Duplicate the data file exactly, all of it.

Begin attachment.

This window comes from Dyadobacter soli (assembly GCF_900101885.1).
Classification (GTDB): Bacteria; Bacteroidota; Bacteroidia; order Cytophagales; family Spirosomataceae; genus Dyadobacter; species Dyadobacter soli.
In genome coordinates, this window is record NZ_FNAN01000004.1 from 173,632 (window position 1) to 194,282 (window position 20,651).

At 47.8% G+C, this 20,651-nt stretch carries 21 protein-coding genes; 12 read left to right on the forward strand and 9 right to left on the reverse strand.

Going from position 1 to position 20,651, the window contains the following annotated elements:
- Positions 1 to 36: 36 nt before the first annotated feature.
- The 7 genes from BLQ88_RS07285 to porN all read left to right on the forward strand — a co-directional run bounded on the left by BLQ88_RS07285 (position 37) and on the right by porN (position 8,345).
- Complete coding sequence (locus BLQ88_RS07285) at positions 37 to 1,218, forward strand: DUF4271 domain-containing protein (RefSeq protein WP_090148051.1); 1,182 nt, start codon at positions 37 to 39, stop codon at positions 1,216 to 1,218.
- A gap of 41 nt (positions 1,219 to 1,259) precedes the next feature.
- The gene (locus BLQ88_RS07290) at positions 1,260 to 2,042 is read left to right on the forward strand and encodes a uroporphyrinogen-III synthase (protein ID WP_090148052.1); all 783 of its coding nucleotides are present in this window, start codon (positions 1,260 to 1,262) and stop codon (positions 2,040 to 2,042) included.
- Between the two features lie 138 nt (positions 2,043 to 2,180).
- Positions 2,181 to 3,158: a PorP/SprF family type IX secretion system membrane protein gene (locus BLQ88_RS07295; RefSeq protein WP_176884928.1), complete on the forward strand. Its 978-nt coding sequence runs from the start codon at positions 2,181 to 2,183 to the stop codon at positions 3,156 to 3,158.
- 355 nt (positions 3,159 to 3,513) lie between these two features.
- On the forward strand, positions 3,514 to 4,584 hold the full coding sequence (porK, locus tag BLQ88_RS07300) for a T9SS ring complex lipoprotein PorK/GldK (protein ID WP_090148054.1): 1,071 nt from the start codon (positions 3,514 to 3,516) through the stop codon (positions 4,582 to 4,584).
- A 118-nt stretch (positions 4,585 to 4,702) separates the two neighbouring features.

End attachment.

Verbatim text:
This window comes from Dyadobacter soli (assembly GCF_900101885.1).
Classification (GTDB): Bacteria; Bacteroidota; Bacteroidia; order Cytophagales; family Spirosomataceae; genus Dyadobacter; species Dyadobacter soli.
In genome coordinates, this window is record NZ_FNAN01000004.1 from 173,632 (window position 1) to 194,282 (window position 20,651).

At 47.8% G+C, this 20,651-nt stretch carries 21 protein-coding genes; 12 read left to right on the forward strand and 9 right to left on the reverse strand.

Going from position 1 to position 20,651, the window contains the following annotated elements:
- Positions 1 to 36: 36 nt before the first annotated feature.
- The 7 genes from BLQ88_RS07285 to porN all read left to right on the forward strand — a co-directional run bounded on the left by BLQ88_RS07285 (position 37) and on the right by porN (position 8,345).
- Complete coding sequence (locus BLQ88_RS07285) at positions 37 to 1,218, forward strand: DUF4271 domain-containing protein (RefSeq protein WP_090148051.1); 1,182 nt, start codon at positions 37 to 39, stop codon at positions 1,216 to 1,218.
- A gap of 41 nt (positions 1,219 to 1,259) precedes the next feature.
- The gene (locus BLQ88_RS07290) at positions 1,260 to 2,042 is read left to right on the forward strand and encodes a uroporphyrinogen-III synthase (protein ID WP_090148052.1); all 783 of its coding nucleotides are present in this window, start codon (positions 1,260 to 1,262) and stop codon (positions 2,040 to 2,042) included.
- Between the two features lie 138 nt (positions 2,043 to 2,180).
- Positions 2,181 to 3,158: a PorP/SprF family type IX secretion system membrane protein gene (locus BLQ88_RS07295; RefSeq protein WP_176884928.1), complete on the forward strand. Its 978-nt coding sequence runs from the start codon at positions 2,181 to 2,183 to the stop codon at positions 3,156 to 3,158.
- 355 nt (positions 3,159 to 3,513) lie between these two features.
- On the forward strand, positions 3,514 to 4,584 hold the full coding sequence (porK, locus tag BLQ88_RS07300) for a T9SS ring complex lipoprotein PorK/GldK (protein ID WP_090148054.1): 1,071 nt from the start codon (positions 3,514 to 3,516) through the stop codon (positions 4,582 to 4,584).
- A 118-nt stretch (positions 4,585 to 4,702) separates the two neighbouring features.